Sanders new saxophone techniques were based on solid foundations and Karma found him using the exciting African rhythms and spiritual feel of Coltrane's later work, but producing more accessible music. There was still those extended solos in an upper register known only to Sanders, but there were also beautiful sweeping melodic figures working above a group heavy on percussion (two drummers and three percussionists) and two bass players. The group also included Julius Watkins on french horn and James Spaulding on flute and Lonnie Smith on piano. Karma has two tracks and both feature the incredible vocals of Amosis Leontopolis Thomas whose rich tenor voice breaks out into his own unique yodelling style. This is music that sweeps all before it waves of excitement followed by deep resonant sounds and Sanders raucous melodic playing. Fifty one years later and this music does not fail to excite.

https://www.youtube.com/watch?v=2t88stnbP0g

111baswood
Edited: Nov 6, 2020, 7:43pm



Santana - Caravanserai 1972
The best group that Carlos Santana ever led got it all together for this LP. On the original vinyl each side built through some imaginative instrumental tracks to a final guitar extravaganza. Side one ended with All the Love of the Universe and side two with Every Step of the Way and on both tracks Santana confirmed himself as being one of the great rock guitarists. There are a couple of vocal tracks mixed in but the majority of the tracks are instrumental and powered along by a rhythm section that features timbales and conga drums along with the standard rock kit.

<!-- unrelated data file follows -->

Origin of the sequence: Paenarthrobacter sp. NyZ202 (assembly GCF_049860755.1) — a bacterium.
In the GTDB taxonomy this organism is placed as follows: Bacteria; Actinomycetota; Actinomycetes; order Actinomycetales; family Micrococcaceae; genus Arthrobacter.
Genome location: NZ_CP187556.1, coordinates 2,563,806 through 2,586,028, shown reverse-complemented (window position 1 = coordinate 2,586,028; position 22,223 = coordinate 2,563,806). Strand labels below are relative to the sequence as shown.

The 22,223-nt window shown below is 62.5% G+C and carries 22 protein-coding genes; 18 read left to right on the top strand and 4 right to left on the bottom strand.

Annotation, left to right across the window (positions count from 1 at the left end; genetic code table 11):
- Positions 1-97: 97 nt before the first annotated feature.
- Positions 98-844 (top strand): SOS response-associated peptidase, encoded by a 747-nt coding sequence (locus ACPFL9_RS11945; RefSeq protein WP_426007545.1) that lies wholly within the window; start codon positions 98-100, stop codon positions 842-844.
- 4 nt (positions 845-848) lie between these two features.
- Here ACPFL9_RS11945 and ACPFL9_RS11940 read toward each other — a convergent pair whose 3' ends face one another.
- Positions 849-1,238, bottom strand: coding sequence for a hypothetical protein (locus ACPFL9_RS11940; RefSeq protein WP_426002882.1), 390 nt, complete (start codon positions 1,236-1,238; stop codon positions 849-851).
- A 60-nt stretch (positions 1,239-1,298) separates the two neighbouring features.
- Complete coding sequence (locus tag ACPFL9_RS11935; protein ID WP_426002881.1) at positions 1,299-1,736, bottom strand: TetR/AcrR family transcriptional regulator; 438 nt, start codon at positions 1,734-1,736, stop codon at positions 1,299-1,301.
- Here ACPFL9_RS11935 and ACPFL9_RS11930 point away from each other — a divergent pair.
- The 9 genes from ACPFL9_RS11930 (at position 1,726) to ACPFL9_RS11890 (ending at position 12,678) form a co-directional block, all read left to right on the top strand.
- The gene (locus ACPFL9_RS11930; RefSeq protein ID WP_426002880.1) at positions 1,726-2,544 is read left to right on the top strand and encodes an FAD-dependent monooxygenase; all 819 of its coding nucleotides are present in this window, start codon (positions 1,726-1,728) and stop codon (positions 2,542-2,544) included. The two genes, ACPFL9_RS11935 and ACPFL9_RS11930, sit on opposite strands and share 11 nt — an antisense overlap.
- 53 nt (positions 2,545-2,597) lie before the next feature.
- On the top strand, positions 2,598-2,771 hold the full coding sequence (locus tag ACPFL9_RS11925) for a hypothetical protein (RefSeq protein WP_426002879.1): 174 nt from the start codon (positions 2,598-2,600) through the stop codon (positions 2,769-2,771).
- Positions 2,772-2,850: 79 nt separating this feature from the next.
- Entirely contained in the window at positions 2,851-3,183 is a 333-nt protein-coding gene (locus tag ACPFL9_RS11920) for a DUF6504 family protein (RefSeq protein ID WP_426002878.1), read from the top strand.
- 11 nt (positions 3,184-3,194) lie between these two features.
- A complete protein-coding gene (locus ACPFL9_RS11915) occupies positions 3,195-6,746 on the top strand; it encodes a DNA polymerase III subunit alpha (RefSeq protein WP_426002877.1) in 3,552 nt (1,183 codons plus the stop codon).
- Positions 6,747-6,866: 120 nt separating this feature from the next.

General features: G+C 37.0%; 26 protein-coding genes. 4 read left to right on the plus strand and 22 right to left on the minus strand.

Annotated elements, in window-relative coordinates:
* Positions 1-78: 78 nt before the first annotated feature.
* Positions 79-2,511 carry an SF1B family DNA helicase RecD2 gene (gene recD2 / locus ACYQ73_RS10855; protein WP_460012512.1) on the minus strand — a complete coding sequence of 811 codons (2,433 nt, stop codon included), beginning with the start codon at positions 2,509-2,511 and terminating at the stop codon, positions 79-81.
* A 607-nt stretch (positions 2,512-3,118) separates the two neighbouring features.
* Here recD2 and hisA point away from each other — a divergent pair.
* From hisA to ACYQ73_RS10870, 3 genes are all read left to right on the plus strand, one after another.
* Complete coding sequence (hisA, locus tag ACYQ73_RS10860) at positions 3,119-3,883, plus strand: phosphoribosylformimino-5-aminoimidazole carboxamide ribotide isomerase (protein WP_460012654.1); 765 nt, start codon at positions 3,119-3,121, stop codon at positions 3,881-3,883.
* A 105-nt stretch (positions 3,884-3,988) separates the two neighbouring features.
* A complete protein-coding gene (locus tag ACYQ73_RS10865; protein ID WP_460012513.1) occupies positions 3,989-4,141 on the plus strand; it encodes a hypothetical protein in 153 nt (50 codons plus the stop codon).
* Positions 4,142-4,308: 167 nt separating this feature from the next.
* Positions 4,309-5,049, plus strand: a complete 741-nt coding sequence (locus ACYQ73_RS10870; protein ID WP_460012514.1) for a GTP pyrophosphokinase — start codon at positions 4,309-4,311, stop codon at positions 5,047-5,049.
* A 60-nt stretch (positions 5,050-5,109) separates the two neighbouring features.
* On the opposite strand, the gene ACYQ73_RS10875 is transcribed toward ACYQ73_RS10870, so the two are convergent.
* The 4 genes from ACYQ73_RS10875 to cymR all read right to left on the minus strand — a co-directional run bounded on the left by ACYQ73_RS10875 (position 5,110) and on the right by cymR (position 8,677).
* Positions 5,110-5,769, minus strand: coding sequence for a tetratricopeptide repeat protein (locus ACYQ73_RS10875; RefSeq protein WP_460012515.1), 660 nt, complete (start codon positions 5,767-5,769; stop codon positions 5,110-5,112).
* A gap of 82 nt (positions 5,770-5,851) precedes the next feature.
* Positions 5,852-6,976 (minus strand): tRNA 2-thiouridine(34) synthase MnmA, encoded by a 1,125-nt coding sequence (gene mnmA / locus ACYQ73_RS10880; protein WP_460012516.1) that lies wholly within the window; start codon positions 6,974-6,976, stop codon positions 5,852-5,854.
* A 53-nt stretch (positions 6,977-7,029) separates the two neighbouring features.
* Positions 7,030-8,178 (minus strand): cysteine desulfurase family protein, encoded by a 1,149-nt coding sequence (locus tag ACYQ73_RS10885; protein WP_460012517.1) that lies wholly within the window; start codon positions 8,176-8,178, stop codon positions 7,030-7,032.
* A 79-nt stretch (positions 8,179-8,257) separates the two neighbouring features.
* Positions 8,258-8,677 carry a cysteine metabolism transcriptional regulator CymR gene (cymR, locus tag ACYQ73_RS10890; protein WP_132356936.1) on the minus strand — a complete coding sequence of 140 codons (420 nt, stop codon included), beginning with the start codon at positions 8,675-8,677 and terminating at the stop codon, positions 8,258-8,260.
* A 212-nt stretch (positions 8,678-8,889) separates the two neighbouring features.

The drummers get it all their own way on the fiercely battered Future Primitive that opens side 2 this moves into Antonio Carlos Jobin's Stone Flower to give a more Latin American feel. La Fuente Del Ritmo follows with more fierce drumming and Gregg Rolie's exciting organ breaks. Atmospheric organ and slashing guitar chords herald in Every Step of the Way some bass and drums drive in and suddenly Santana has found a guitar line and the timbales and congas build up a head of steam and one of the best flute solo breaks with throat cries puts the track into overdrive, all it needs is a new guitar figure from Santana and he comes up with a great one, building up to a climax against an orchestral background. The flute solo is uncredited, but almost steals the show it is as good as the uncredited flute solo on the Moody Blues 'Legend of a Mind' for impact.

Apart from the incredible drumming the whole disc has imaginative arrangements that fit the music so well. The early sounds on both sides of the LP fit with the glorious album cover picture of a desert camel train under a burning sun. Gloriously melodic guitar solos from Santana feature throughout. Just great music.

https://www.youtube.com/watch?v=goMGdWr8NSA

And the Moody Blues:
https://www.youtube.com/watch?v=TGYUWHef3Is

112baswood
Nov 9, 2020, 7:39pm



Dave Holland - Conference of the Birds 1972
No holds barred jazz from 1972 with a studio group led by Dave Holland on bass. This pianoless quartet featuring Sam Rivers on flute and tenor saxophone, Anthony Braxton saxophones and Barry Altschul on drums play at a furious tempo on three of these six tracks. You would really have to play fast to get into this group. Most of the music is in the territory of free jazz, but there are plenty of melodic lines for the listener to get a hold of. Free but not atonal. Exciting stuff.

https://www.youtube.com/watch?v=YYTIXJuxvgY

113berthirsch
Nov 11, 2020, 5:57pm

Side Steps- Prestige Label- John Coltrane before he had his own combos.

Late 1950s . 6 discs
Red Garland Quartet with Donald Byrd on trumpet, Coltrane on tenor sax. Red G is one of my favorite jazz pianists.
Gene Ammons All Star with Mal waldron on piano
Ray Draper Quintet- draper is one of the few jazz tuba players.
Sonny Rollins Quartet- Tenor Madness- Rollins and Coltrane play licks with Red Garland on piano

An amazing piece of jazz history. Great listening while reading through the virus.

114baswood
Edited: Nov 12, 2020, 7:45pm

Rocking, grooving or just being cool through music has got to be a way through this virus. Gardez la santé